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In a televised address, President Trump on Monday shared his strategy for Afghanistan and South Asia, saying the United States military is "not nation-building again. We are killing terrorists."

Speaking in front of an audience of soldiers at Ft. Myer, Virginia, Trump said the American people are "weary of war without victory," and he "shares their frustration." When it comes to Afghanistan, while his original instinct was to pull all troops out, he listened to his advisers and came up with a new strategy, Trump said, but will never reveal the number of troops on the ground in the country or announce upcoming military actions. Trump is also expanding authority for American armed forces to "target terrorists and criminal networks that sow violence and chaos throughout Afghanistan," he said.

Trump will not set a timetable on when to withdraw troops, instead using a conditions based approach, and economic development in Afghanistan will help defray the United States' cost. The U.S. must "seek an honorable and enduring outcome worthy of the tremendous sacrifices that have been made, especially the sacrifice of lives," Trump said, and the "consequences of a rapid exit are both predictable and unacceptable." Catherine Garcia

9:02 p.m. ET
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President Trump and Senate Majority Leader Mitch McConnell won't be bonding over a shared belief in fake news.

Trump often talks about his dislike of most media, Fox News being the main exception, tweeting on Monday morning that the "very dishonest Fake News Media is out of control!" and telling the "Fake News" it should listen to Liberty University's Jerry Falwell, who was "fantastic on Fox and Friends."

McConnell has a different outlook. Later Monday, he revealed during a Q&A with Treasury Secretary Steven Mnuchin at the Louisville Chamber of Commerce that his "view is that most news is not fake, but I do try to look at a variety of sources." McConnell was asked which publications he reads, and shared that he reads articles from different outlets for balance. "I try not to fall in love with any particular source," he said. Catherine Garcia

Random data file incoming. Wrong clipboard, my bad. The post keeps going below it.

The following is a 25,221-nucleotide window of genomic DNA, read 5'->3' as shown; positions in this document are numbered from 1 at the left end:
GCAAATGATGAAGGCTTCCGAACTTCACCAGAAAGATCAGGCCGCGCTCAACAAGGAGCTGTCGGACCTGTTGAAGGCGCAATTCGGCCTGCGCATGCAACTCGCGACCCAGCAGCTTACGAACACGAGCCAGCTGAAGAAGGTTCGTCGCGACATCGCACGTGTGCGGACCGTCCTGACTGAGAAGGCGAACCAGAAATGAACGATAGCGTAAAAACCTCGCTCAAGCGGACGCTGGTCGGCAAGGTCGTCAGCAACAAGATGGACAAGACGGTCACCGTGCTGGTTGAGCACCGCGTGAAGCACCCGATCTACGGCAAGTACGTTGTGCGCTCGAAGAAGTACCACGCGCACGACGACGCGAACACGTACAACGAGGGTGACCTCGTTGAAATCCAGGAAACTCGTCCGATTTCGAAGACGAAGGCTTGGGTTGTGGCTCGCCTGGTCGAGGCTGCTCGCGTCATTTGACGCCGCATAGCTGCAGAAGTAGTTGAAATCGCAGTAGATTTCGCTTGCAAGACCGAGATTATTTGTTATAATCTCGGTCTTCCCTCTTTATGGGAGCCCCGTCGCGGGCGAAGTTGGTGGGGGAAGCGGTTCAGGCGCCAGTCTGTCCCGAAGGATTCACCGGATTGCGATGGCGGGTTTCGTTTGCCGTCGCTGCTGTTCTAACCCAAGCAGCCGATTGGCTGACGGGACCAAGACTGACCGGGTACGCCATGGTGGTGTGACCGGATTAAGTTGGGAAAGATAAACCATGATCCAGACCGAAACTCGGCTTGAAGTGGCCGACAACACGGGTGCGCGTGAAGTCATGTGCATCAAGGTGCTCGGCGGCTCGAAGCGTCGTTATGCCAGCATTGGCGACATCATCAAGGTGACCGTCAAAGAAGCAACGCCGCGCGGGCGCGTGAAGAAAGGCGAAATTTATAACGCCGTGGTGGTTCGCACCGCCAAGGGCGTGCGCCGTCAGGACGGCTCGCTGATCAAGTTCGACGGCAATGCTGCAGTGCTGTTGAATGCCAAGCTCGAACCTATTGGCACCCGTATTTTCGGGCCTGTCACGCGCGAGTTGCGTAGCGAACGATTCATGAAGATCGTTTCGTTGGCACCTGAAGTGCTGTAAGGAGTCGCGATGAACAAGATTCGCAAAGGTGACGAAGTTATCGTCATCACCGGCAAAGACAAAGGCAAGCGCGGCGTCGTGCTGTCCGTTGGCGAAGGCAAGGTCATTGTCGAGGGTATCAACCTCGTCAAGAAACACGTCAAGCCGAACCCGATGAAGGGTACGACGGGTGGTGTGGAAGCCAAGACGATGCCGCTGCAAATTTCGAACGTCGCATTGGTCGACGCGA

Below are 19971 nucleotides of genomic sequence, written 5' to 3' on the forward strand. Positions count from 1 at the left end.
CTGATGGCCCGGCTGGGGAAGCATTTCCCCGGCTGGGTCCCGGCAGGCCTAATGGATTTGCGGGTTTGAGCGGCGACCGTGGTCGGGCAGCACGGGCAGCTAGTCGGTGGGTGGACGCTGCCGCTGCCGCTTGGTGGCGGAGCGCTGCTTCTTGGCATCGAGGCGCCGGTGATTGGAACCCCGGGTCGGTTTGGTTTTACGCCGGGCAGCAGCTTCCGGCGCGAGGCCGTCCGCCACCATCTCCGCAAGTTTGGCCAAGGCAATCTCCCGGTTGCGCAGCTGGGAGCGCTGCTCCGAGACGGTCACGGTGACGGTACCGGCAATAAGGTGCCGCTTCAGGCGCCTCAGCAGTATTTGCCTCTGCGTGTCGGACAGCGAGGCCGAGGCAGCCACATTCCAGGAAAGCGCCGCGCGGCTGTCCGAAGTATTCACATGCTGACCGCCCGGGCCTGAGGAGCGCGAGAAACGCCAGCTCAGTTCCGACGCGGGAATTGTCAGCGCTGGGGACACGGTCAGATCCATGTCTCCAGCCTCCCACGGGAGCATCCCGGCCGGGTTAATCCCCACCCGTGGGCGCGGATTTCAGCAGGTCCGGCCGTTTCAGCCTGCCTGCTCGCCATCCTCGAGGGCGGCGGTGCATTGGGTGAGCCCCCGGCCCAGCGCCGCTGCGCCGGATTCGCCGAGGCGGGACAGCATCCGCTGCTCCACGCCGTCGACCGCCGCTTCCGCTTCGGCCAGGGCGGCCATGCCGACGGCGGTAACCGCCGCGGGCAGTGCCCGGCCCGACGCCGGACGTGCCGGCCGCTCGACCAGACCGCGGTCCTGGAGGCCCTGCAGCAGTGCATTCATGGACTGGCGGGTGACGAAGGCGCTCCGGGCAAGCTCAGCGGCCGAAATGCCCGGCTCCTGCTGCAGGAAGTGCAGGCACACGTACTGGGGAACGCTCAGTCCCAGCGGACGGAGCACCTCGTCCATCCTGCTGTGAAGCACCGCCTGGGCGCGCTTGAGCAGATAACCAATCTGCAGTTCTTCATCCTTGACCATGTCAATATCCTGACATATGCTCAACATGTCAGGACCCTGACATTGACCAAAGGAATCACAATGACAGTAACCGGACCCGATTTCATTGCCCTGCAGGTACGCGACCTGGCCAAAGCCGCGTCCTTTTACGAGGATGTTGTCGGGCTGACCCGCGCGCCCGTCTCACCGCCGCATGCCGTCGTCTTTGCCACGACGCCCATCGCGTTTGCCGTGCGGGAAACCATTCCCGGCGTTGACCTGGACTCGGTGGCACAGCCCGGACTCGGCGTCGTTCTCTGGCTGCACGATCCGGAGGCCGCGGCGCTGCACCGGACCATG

8:14 p.m. ET
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A 63-year-old woman with terminal ovarian cancer was awarded $417 million Monday after a jury in Los Angeles found Johnson & Johnson liable for not warning her about the risk of using the company's talcum products.

Eva Echeverria's lawsuit is one of 4,500 in the United States, which allege that Johnson & Johnson disregarded studies that link its baby powder and Shower to Shower products with ovarian cancer. The jury awarded her $347 in punitive damages and $70 million in compensatory damages, and found there was a connection between her cancer and the powder. Echeverria was diagnosed in 2007, and said she started using Johnson & Johnson's baby powder at age 11, and didn't stop until 2016; Echeverria testified she would have quit much sooner had she known about the link.

Her lawsuit cited a 1982 study that showed woman who put talc on their genitals had a 92 percent increased risk for ovarian cancer, with the head researcher telling Johnson & Johnson it should put warning labels on its products, the Los Angeles Times reports. Johnson & Johnson, which said it plans on appealing the verdict, cited a different study from 2000, where researchers stated there was "no overall association" between talc use and epithelial ovarian cancer, but there was a "modest elevation in risk" for the type of cancer Echeverria has — serious ovarian cancer. She was not in the courthouse when the jury made its ruling, her attorney said, because she was too ill to attend. Catherine Garcia

6:57 p.m. ET
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A new ABC News/Washington Post poll finds in the wake of the deadly Charlottesville white supremacist rally, 37 percent of Americans approve of President Trump's job performance while 58 percent disapprove.

When it comes to how he responded to the incident in Charlottesville, just 28 percent approve compared to 56 percent who do not. The poll also found that nine percent of respondents, the equivalent of 22 million Americans, believe it is acceptable to hold white supremacist or neo-Nazi views, and 10 percent support the alt-right movement, while 50 percent oppose it. The poll, a random sample of 1,014 adults, was conducted August 16-20 in English and Spanish, on landlines and cell phones. The margin of sampling error is 3.5 points. Catherine Garcia